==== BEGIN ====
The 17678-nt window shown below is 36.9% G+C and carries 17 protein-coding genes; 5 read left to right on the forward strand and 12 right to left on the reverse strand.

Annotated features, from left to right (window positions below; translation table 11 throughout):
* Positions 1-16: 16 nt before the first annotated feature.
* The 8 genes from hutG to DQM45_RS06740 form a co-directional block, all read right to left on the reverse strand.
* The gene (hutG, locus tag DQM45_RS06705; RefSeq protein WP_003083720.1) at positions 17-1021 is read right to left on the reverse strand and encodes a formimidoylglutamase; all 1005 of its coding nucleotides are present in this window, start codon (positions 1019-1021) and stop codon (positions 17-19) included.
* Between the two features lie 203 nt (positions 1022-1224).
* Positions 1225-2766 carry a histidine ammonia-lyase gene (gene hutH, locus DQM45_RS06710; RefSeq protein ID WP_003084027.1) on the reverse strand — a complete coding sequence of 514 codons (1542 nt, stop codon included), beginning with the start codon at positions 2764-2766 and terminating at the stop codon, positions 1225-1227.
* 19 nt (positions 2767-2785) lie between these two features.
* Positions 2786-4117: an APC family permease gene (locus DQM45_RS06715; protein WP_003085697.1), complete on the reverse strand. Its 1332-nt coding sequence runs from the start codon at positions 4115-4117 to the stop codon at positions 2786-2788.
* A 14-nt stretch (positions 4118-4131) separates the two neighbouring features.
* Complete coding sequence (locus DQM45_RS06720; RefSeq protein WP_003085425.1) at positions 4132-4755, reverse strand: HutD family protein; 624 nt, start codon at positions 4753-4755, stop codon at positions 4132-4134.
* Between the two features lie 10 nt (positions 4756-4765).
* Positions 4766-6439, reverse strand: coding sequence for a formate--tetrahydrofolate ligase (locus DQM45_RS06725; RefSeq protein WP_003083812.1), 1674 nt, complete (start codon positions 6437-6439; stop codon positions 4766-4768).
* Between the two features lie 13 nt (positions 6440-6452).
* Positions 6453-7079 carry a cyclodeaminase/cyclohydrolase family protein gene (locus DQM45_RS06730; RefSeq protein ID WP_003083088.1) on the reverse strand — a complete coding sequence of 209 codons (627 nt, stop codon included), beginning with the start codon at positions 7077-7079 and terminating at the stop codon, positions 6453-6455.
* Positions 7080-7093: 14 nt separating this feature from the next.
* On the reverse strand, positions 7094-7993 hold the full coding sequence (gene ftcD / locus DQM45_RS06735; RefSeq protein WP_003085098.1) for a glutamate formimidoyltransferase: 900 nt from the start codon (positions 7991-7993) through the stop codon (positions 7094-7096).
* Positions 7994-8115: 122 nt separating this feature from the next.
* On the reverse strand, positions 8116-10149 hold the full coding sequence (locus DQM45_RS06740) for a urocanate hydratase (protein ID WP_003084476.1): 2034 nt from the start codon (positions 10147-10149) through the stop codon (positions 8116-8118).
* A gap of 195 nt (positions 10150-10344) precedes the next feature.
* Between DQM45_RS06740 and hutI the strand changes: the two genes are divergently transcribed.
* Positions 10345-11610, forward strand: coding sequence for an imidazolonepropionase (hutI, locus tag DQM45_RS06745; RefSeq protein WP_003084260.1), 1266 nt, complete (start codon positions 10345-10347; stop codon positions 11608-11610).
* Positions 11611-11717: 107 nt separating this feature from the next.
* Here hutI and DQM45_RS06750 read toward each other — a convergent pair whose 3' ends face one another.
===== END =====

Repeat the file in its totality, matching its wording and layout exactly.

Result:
The 17678-nt window shown below is 36.9% G+C and carries 17 protein-coding genes; 5 read left to right on the forward strand and 12 right to left on the reverse strand.

Annotated features, from left to right (window positions below; translation table 11 throughout):
* Positions 1-16: 16 nt before the first annotated feature.
* The 8 genes from hutG to DQM45_RS06740 form a co-directional block, all read right to left on the reverse strand.
* The gene (hutG, locus tag DQM45_RS06705; RefSeq protein WP_003083720.1) at positions 17-1021 is read right to left on the reverse strand and encodes a formimidoylglutamase; all 1005 of its coding nucleotides are present in this window, start codon (positions 1019-1021) and stop codon (positions 17-19) included.
* Between the two features lie 203 nt (positions 1022-1224).
* Positions 1225-2766 carry a histidine ammonia-lyase gene (gene hutH, locus DQM45_RS06710; RefSeq protein ID WP_003084027.1) on the reverse strand — a complete coding sequence of 514 codons (1542 nt, stop codon included), beginning with the start codon at positions 2764-2766 and terminating at the stop codon, positions 1225-1227.
* 19 nt (positions 2767-2785) lie between these two features.
* Positions 2786-4117: an APC family permease gene (locus DQM45_RS06715; protein WP_003085697.1), complete on the reverse strand. Its 1332-nt coding sequence runs from the start codon at positions 4115-4117 to the stop codon at positions 2786-2788.
* A 14-nt stretch (positions 4118-4131) separates the two neighbouring features.
* Complete coding sequence (locus DQM45_RS06720; RefSeq protein WP_003085425.1) at positions 4132-4755, reverse strand: HutD family protein; 624 nt, start codon at positions 4753-4755, stop codon at positions 4132-4134.
* Between the two features lie 10 nt (positions 4756-4765).
* Positions 4766-6439, reverse strand: coding sequence for a formate--tetrahydrofolate ligase (locus DQM45_RS06725; RefSeq protein WP_003083812.1), 1674 nt, complete (start codon positions 6437-6439; stop codon positions 4766-4768).
* Between the two features lie 13 nt (positions 6440-6452).
* Positions 6453-7079 carry a cyclodeaminase/cyclohydrolase family protein gene (locus DQM45_RS06730; RefSeq protein ID WP_003083088.1) on the reverse strand — a complete coding sequence of 209 codons (627 nt, stop codon included), beginning with the start codon at positions 7077-7079 and terminating at the stop codon, positions 6453-6455.
* Positions 7080-7093: 14 nt separating this feature from the next.
* On the reverse strand, positions 7094-7993 hold the full coding sequence (gene ftcD / locus DQM45_RS06735; RefSeq protein WP_003085098.1) for a glutamate formimidoyltransferase: 900 nt from the start codon (positions 7991-7993) through the stop codon (positions 7094-7096).
* Positions 7994-8115: 122 nt separating this feature from the next.
* On the reverse strand, positions 8116-10149 hold the full coding sequence (locus DQM45_RS06740) for a urocanate hydratase (protein ID WP_003084476.1): 2034 nt from the start codon (positions 10147-10149) through the stop codon (positions 8116-8118).
* A gap of 195 nt (positions 10150-10344) precedes the next feature.
* Between DQM45_RS06740 and hutI the strand changes: the two genes are divergently transcribed.
* Positions 10345-11610, forward strand: coding sequence for an imidazolonepropionase (hutI, locus tag DQM45_RS06745; RefSeq protein WP_003084260.1), 1266 nt, complete (start codon positions 10345-10347; stop codon positions 11608-11610).
* Positions 11611-11717: 107 nt separating this feature from the next.
* Here hutI and DQM45_RS06750 read toward each other — a convergent pair whose 3' ends face one another.